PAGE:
Black-bellied Whistling Ducks are medium to large-sized ducks. They are quite recognizable with their bright red bill, gray face and throat, reddish-brown neck, breast and back, and pink legs.
Their white wing patch is easily seen during flight. Juveniles have gray coloring on their bills and underneath their body.
- Dendrocygna autumnalis
- Length: 18 – 21 in (46 – 53 cm)
- Weight: 28.8 oz (816 g)
- Wingspan: 34 – 36 in (86 – 91 cm)
Black-bellied Whistling ducks are only found in a few areas of southern states near the Mexican border. They predominantly live all year in Mexico, Central America, and South America.
Habitat And Diet
You can find Black-bellied Whistling Ducks near shallow freshwater ponds and lakes, golf courses, farmlands, and marshes.
Black-bellied Whistling Ducks roam their favorite food spots at night. They mostly eat seeds from grasses and grain from cultivated lands. They will eat insects and other water creatures when they find them, usually by scouring through the shallow water’s surface.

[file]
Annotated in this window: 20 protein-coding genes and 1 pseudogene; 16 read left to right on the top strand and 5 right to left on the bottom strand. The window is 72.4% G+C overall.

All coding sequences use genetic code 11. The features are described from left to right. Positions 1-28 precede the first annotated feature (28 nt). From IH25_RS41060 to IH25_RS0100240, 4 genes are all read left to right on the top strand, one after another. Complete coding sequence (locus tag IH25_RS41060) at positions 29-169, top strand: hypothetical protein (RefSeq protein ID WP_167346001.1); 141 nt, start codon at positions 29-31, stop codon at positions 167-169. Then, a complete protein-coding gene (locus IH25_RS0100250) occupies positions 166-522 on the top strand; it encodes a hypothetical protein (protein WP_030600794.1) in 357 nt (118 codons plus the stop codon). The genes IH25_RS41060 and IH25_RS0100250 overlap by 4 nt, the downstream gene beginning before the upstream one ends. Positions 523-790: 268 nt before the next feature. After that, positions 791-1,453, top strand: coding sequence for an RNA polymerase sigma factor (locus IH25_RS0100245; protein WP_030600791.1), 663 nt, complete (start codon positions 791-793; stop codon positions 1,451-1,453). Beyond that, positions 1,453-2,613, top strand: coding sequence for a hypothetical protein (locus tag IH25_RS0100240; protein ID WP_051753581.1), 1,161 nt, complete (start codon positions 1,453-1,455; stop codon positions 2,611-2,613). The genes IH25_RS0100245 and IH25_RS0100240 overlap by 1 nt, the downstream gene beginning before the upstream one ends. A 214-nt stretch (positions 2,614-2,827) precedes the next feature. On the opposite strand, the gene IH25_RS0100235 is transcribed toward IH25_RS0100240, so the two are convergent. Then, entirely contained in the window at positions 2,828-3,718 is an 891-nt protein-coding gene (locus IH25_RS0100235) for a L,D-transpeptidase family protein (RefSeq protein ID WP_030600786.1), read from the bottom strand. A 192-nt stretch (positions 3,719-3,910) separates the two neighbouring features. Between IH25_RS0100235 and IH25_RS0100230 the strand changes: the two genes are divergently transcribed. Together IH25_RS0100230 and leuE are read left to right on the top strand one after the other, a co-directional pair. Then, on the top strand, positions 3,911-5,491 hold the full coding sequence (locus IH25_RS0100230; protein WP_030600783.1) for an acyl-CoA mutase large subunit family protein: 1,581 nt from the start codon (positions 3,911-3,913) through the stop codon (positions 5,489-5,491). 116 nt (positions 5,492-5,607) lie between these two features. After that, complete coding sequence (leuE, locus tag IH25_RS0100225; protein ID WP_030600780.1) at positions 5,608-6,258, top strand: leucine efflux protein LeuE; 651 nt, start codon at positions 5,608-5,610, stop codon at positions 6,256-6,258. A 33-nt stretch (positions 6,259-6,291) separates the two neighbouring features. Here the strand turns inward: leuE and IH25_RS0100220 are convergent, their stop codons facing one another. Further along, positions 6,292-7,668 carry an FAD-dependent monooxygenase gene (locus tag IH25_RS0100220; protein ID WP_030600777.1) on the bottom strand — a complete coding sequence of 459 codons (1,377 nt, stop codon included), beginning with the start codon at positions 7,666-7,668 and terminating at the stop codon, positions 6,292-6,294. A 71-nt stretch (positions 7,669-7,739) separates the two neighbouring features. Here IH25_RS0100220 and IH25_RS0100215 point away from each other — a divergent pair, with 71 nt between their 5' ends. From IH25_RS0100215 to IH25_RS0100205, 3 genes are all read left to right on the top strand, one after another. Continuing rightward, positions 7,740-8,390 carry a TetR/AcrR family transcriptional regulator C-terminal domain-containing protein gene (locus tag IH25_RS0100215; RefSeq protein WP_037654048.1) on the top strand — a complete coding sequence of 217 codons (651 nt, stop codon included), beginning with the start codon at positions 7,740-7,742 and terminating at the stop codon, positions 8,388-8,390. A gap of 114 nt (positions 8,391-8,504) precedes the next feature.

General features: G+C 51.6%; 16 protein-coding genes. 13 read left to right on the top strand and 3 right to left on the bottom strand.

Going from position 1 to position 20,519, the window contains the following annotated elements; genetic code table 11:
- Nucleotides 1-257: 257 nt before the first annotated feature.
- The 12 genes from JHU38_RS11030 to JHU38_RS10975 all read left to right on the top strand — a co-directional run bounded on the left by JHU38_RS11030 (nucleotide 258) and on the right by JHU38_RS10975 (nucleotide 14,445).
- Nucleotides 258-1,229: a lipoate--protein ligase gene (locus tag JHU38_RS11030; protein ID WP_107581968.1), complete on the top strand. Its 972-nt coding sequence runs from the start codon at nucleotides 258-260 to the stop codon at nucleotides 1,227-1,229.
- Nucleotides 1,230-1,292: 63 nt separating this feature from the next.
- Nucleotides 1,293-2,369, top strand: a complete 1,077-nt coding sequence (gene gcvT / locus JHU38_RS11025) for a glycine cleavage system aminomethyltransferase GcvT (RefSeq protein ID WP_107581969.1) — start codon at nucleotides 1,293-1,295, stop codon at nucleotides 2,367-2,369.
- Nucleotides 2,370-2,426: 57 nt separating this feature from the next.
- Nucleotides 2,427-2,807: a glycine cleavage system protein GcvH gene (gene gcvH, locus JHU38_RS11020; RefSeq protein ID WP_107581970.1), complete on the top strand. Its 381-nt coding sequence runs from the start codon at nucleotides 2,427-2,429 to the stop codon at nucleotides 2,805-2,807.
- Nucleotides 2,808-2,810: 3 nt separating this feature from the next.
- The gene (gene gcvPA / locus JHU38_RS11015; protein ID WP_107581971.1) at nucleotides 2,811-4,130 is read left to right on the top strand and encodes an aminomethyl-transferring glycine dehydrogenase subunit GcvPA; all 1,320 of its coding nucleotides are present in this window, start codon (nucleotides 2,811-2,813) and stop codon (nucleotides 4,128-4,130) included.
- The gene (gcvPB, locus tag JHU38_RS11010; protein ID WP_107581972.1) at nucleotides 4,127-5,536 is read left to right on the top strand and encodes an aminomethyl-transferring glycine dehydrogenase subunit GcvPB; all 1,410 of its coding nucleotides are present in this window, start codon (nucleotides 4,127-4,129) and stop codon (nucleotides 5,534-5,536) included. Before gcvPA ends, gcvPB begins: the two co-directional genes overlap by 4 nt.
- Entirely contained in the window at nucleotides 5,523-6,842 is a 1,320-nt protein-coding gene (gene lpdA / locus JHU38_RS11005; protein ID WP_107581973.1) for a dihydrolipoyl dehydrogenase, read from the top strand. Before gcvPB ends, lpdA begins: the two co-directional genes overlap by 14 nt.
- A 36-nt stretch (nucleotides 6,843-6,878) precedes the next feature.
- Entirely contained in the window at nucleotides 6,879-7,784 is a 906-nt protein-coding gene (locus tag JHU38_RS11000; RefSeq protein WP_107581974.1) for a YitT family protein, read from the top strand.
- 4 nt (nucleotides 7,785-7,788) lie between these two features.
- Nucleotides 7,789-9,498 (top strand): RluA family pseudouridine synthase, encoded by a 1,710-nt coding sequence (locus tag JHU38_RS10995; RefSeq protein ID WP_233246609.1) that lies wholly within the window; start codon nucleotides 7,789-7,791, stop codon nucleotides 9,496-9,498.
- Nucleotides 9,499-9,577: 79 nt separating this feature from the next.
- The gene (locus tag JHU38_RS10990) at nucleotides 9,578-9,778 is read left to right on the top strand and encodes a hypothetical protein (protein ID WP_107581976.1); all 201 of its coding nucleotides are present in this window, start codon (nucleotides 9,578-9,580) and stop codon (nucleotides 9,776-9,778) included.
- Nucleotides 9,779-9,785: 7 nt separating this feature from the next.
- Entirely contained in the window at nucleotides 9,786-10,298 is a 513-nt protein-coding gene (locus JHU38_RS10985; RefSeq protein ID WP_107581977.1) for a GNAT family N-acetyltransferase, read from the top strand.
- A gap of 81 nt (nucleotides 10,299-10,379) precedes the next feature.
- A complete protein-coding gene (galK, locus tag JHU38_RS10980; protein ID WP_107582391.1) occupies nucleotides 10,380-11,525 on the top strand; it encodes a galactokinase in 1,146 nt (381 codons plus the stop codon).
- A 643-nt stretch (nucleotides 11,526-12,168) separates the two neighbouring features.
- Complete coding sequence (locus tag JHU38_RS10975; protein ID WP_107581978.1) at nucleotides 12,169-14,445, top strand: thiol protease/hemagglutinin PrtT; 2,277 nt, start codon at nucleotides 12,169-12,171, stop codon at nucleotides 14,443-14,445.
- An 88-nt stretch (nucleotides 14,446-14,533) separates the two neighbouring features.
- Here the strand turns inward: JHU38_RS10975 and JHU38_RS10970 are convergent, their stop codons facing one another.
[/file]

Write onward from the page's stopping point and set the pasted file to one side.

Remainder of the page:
Black-bellied Whistling-Duck Calls:
Black-bellied Whistling-Duck – group calls
Black-bellied Whistling-Duck – individual
Nests of Black-bellied Whistling Ducks can be found in hollows of trees or on the ground. Since they are comfortable around humans, they may also, on occasion, build nests in abandoned buildings or nest boxes.
The female can lay as many as sixteen eggs. Both parents take turns incubating the eggs for as many as twenty-eight days. The young are capable of flight at around fifty-six days, but they don’t leave their parents until after one hundred and fifty days.
They were formerly called Black-bellied Tree Ducks as they’re known for perching in trees.